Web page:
Meaning of “emotional” in the English Dictionary

"emotional" in British English

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uk /ɪˈməʊ.ʃən.əl/ us /ɪˈmoʊ.ʃən.əl/

B2 relating to the emotions:

a child's emotional development
My doctor said the problem was more emotional than physical.
Amnesia can be caused by emotional trauma.

B2 having and expressing strong feelings:

He's a very emotional man.
I felt quite emotional during the wedding ceremony.
He became very emotional when I told him I was pregnant.
The president has made an emotional plea for the killing to stop.

More examples

  • The missing child's distraught parents made an emotional appeal for information on TV.
  • She claimed that the way she had been treated at work had caused her extreme emotional and psychological distress.
  • People generally think that women are more emotional than men, but in my experience that often isn't the case.
  • It can be difficult to respond to children's emotional needs because we have got used to disregarding our own.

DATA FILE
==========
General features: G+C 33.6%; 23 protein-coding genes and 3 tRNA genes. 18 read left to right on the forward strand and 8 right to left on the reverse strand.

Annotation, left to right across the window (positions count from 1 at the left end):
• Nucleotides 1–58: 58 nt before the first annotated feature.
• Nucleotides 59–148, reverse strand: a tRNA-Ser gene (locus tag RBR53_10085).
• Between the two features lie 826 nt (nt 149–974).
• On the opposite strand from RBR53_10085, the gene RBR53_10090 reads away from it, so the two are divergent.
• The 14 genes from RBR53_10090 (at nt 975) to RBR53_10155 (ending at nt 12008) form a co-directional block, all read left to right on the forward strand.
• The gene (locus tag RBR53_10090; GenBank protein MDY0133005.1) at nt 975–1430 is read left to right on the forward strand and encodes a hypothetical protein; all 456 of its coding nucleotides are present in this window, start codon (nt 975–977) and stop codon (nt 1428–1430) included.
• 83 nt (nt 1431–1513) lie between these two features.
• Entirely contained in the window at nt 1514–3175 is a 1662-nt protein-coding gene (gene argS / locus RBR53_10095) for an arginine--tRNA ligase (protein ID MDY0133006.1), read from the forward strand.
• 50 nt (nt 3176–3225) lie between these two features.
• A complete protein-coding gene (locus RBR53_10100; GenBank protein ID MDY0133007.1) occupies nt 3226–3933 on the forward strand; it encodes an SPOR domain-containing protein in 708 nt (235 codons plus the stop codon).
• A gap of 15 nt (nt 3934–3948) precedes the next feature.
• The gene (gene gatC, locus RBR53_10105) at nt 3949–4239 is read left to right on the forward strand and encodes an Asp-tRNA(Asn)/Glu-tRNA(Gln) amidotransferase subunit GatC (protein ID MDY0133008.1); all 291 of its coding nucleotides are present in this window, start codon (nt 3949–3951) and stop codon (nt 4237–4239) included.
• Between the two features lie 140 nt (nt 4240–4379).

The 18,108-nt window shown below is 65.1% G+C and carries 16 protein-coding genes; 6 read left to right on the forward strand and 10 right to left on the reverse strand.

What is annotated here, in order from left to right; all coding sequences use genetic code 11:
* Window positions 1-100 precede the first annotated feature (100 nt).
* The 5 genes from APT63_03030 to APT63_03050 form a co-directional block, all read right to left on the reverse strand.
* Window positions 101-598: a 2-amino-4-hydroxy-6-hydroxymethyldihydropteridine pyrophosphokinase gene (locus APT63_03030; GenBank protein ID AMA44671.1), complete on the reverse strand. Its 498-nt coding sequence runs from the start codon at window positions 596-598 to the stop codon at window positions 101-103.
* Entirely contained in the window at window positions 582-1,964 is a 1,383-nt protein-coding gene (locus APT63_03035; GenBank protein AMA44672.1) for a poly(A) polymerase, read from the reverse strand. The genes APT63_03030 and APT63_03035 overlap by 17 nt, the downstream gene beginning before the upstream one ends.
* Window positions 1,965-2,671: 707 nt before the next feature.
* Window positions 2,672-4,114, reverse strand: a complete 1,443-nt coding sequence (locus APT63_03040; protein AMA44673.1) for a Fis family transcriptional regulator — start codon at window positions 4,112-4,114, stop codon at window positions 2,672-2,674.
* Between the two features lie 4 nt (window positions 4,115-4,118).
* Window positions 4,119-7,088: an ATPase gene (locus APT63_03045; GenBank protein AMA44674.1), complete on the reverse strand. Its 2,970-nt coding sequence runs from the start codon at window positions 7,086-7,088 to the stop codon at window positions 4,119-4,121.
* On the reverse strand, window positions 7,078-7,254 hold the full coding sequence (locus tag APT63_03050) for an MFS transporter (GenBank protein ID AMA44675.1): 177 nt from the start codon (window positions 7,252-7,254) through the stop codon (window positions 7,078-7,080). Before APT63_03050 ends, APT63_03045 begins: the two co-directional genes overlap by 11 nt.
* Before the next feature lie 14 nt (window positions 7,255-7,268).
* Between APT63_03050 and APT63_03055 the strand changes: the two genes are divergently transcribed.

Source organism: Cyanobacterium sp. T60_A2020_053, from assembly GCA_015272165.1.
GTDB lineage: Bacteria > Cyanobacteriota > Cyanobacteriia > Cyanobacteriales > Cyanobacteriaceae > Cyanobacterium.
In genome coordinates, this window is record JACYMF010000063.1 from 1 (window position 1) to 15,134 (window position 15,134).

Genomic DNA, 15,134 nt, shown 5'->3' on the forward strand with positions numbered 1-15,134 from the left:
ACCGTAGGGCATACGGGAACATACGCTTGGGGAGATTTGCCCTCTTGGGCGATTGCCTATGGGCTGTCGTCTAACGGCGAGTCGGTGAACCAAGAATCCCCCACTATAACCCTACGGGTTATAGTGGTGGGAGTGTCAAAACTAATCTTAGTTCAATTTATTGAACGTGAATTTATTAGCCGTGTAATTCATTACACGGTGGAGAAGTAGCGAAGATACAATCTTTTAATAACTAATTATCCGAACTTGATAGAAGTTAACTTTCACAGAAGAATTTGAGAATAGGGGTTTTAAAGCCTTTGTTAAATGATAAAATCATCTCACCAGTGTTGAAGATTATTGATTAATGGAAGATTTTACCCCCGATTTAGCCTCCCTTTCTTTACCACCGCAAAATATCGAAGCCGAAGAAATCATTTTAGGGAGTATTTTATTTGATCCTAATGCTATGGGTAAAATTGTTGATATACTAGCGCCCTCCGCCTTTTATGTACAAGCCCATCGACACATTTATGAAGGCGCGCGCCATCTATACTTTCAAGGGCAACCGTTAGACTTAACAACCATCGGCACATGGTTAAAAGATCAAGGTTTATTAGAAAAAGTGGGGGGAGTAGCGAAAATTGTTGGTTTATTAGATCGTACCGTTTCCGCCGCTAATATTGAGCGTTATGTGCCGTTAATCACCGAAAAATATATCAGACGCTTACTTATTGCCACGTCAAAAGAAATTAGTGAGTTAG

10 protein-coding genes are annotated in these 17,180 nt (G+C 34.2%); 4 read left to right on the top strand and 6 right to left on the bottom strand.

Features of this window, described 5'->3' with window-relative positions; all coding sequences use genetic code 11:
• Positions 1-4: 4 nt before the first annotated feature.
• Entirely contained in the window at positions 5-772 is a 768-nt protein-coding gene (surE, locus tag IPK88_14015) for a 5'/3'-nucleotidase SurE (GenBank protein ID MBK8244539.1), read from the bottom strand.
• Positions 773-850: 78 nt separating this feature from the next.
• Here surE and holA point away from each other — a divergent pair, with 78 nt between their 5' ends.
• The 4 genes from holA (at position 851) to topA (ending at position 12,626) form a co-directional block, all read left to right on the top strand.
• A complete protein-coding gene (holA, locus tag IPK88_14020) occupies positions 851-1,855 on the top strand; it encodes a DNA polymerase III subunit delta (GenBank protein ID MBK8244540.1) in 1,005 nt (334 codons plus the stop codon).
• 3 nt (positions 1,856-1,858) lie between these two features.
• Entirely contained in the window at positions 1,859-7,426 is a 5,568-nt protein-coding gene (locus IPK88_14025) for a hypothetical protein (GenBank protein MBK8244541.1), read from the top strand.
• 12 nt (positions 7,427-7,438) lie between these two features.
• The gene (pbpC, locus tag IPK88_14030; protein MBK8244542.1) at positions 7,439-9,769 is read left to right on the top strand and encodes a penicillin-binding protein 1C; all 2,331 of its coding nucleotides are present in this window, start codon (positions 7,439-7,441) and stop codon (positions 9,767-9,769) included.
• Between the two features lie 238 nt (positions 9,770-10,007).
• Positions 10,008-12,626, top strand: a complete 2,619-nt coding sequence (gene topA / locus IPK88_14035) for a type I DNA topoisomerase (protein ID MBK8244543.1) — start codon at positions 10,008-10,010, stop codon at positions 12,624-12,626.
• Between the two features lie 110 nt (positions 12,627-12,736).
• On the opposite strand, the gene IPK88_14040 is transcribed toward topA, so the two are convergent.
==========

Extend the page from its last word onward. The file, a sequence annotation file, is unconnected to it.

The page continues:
• The memorial service was a very emotional occasion for all of us.
adverb uk /ɪˈməʊ.ʃən.əl.i/ us /ɪˈmoʊ.ʃən.əl.i/


She spoke emotionally about her experiences as a war correspondent.
Many children have become emotionally disturbed as a result of the abuse they have suffered.
an emotionally charged issue (= causing strong feelings)

(Definition of “emotional” from the Cambridge Advanced Learner’s Dictionary & Thesaurus © Cambridge University Press)

"emotional" in American English

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us /ɪˈmoʊ·ʃə·nəl/

connected with or showing feelings:

The mayor made an emotional appeal for aid following the tornado.
adverb us /ɪˈmoʊ·ʃə·nəl·i/

The coach appeared emotionally drained after yesterday’s loss.

(Definition of “emotional” from the Cambridge Academic Content Dictionary © Cambridge University Press)